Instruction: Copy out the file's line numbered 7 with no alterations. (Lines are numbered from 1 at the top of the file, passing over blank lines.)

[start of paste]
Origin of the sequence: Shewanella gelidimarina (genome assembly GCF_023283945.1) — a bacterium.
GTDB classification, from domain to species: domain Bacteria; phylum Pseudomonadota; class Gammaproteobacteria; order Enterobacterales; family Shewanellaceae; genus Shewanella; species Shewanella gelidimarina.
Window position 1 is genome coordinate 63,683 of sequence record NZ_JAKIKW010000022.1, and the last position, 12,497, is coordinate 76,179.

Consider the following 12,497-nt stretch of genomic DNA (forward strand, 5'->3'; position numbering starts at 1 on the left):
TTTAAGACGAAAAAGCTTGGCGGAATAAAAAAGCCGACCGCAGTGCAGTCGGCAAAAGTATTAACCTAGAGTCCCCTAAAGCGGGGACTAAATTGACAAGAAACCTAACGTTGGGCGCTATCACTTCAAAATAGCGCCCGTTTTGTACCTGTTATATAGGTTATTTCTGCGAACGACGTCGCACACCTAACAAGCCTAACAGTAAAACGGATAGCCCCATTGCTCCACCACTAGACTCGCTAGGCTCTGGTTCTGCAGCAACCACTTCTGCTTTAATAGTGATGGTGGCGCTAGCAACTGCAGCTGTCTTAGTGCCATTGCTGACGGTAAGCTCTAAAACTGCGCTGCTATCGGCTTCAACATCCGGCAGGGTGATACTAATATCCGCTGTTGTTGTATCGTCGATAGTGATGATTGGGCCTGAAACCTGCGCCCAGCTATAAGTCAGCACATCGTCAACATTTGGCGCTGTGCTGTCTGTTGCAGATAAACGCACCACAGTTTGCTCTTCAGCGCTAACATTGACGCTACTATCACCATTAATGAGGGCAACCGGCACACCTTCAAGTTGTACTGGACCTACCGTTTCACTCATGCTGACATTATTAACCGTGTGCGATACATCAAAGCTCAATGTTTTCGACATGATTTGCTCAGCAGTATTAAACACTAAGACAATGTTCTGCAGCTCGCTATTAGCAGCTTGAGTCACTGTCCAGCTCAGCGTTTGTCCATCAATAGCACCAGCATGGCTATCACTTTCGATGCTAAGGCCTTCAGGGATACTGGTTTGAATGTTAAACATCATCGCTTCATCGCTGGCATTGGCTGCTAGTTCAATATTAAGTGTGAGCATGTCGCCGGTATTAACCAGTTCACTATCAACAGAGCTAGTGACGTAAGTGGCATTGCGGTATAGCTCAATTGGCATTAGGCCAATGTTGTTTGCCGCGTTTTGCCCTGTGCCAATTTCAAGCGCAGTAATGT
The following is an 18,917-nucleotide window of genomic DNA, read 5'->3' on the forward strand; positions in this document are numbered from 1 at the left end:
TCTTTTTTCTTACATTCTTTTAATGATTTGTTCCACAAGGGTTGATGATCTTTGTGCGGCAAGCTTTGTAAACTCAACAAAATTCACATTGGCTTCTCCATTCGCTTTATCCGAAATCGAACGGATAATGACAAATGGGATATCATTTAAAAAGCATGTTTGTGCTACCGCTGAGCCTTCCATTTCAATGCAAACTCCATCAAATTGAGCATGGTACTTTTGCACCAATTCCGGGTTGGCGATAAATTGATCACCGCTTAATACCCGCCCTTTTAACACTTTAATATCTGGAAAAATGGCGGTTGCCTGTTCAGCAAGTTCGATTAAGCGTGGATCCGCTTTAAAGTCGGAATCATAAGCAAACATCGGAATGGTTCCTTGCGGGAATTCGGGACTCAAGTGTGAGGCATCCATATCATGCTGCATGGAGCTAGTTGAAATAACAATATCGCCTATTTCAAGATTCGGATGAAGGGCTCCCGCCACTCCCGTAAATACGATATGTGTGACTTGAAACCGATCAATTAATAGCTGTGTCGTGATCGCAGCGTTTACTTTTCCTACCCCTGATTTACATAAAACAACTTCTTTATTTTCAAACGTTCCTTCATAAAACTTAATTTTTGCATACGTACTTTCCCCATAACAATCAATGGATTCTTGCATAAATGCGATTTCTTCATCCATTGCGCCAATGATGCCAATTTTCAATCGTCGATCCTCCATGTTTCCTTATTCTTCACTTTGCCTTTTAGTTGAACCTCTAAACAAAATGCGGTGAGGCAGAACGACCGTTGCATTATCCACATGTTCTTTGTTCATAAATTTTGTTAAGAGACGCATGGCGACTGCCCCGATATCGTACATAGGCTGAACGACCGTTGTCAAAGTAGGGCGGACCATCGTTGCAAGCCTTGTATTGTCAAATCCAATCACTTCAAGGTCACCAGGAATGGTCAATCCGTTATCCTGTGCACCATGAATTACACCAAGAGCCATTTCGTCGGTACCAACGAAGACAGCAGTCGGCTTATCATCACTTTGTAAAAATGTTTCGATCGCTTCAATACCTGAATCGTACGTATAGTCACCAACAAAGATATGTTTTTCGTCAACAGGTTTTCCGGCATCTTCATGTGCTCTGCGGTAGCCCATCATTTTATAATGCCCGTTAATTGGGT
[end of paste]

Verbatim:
TCTTTTTTCTTACATTCTTTTAATGATTTGTTCCACAAGGGTTGATGATCTTTGTGCGGCAAGCTTTGTAAACTCAACAAAATTCACATTGGCTTCTCCATTCGCTTTATCCGAAATCGAACGGATAATGACAAATGGGATATCATTTAAAAAGCATGTTTGTGCTACCGCTGAGCCTTCCATTTCAATGCAAACTCCATCAAATTGAGCATGGTACTTTTGCACCAATTCCGGGTTGGCGATAAATTGATCACCGCTTAATACCCGCCCTTTTAACACTTTAATATCTGGAAAAATGGCGGTTGCCTGTTCAGCAAGTTCGATTAAGCGTGGATCCGCTTTAAAGTCGGAATCATAAGCAAACATCGGAATGGTTCCTTGCGGGAATTCGGGACTCAAGTGTGAGGCATCCATATCATGCTGCATGGAGCTAGTTGAAATAACAATATCGCCTATTTCAAGATTCGGATGAAGGGCTCCCGCCACTCCCGTAAATACGATATGTGTGACTTGAAACCGATCAATTAATAGCTGTGTCGTGATCGCAGCGTTTACTTTTCCTACCCCTGATTTACATAAAACAACTTCTTTATTTTCAAACGTTCCTTCATAAAACTTAATTTTTGCATACGTACTTTCCCCATAACAATCAATGGATTCTTGCATAAATGCGATTTCTTCATCCATTGCGCCAATGATGCCAATTTTCAATCGTCGATCCTCCATGTTTCCTTATTCTTCACTTTGCCTTTTAGTTGAACCTCTAAACAAAATGCGGTGAGGCAGAACGACCGTTGCATTATCCACATGTTCTTTGTTCATAAATTTTGTTAAGAGACGCATGGCGACTGCCCCGATATCGTACATAGGCTGAACGACCGTTGTCAAAGTAGGGCGGACCATCGTTGCAAGCCTTGTATTGTCAAATCCAATCACTTCAAGGTCACCAGGAATGGTCAATCCGTTATCCTGTGCACCATGAATTACACCAAGAGCCATTTCGTCGGTACCAACGAAGACAGCAGTCGGCTTATCATCACTTTGTAAAAATGTTTCGATCGCTTCAATACCTGAATCGTACGTATAGTCACCAACAAAGATATGTTTTTCGTCAACAGGTTTTCCGGCATCTTCATGTGCTCTGCGGTAGCCCATCATTTTATAATGCCCGTTAATTGGGT